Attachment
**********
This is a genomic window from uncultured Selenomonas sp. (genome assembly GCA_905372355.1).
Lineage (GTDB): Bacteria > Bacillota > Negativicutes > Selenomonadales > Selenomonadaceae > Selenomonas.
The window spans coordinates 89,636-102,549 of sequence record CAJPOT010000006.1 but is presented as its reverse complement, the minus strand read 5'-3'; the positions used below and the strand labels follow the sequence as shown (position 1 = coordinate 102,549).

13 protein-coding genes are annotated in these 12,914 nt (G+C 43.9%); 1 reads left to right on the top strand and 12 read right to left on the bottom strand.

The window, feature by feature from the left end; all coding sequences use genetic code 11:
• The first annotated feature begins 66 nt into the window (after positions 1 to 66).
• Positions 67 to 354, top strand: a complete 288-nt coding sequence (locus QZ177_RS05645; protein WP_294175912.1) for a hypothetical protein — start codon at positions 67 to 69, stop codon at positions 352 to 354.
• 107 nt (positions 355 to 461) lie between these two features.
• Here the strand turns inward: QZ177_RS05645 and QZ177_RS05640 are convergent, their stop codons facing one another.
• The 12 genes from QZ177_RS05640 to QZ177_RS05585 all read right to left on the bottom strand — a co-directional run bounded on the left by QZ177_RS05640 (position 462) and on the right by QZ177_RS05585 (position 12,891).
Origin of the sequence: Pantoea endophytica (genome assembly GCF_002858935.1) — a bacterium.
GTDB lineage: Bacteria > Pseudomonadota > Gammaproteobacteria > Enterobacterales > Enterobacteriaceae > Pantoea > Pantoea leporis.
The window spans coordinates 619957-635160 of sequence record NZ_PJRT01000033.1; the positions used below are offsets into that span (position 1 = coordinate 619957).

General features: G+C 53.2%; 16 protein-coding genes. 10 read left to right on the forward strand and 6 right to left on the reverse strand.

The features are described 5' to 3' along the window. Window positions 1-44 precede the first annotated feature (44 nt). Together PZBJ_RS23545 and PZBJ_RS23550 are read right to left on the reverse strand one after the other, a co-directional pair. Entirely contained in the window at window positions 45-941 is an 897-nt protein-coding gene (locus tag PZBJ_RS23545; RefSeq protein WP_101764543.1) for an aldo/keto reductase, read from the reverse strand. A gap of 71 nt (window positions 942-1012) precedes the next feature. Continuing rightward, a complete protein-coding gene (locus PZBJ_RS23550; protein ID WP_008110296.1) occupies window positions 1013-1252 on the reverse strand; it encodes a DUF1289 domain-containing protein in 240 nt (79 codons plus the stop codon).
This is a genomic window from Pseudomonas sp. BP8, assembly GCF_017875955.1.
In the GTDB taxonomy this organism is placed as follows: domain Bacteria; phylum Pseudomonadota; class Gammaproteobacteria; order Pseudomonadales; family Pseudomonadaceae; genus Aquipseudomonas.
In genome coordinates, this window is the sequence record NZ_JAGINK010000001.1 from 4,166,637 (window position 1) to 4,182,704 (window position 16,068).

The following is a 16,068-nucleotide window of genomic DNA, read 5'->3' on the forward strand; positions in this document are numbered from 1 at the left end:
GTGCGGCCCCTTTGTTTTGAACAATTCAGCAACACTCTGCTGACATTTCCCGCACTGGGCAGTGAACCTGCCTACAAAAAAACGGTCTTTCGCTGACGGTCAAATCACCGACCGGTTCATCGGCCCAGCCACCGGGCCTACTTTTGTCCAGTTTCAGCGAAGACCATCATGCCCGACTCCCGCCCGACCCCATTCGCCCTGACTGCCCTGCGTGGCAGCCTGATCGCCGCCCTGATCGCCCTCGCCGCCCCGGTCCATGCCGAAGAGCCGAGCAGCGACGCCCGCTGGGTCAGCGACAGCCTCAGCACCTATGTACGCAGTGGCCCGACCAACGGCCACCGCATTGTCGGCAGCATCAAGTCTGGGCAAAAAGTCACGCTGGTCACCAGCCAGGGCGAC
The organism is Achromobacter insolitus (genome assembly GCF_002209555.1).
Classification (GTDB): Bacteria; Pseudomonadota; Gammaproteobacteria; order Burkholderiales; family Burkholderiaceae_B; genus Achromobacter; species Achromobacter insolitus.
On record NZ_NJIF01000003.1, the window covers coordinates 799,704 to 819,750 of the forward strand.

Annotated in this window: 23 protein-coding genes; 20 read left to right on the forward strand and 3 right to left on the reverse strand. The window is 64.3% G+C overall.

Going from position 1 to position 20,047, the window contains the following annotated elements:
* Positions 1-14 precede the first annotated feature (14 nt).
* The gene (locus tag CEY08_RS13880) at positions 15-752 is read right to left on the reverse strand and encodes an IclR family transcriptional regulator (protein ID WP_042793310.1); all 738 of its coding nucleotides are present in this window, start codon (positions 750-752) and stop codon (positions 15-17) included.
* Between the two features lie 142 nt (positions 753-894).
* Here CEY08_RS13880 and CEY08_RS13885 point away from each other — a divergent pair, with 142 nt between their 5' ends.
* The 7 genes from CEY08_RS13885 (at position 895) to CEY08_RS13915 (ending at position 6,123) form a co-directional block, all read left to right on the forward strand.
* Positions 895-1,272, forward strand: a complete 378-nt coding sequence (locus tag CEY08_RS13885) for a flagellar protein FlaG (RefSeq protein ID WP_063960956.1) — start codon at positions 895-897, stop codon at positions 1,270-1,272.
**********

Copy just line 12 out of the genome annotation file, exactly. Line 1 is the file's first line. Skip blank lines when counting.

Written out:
GTDB lineage: Bacteria > Pseudomonadota > Gammaproteobacteria > Enterobacterales > Enterobacteriaceae > Pantoea > Pantoea leporis.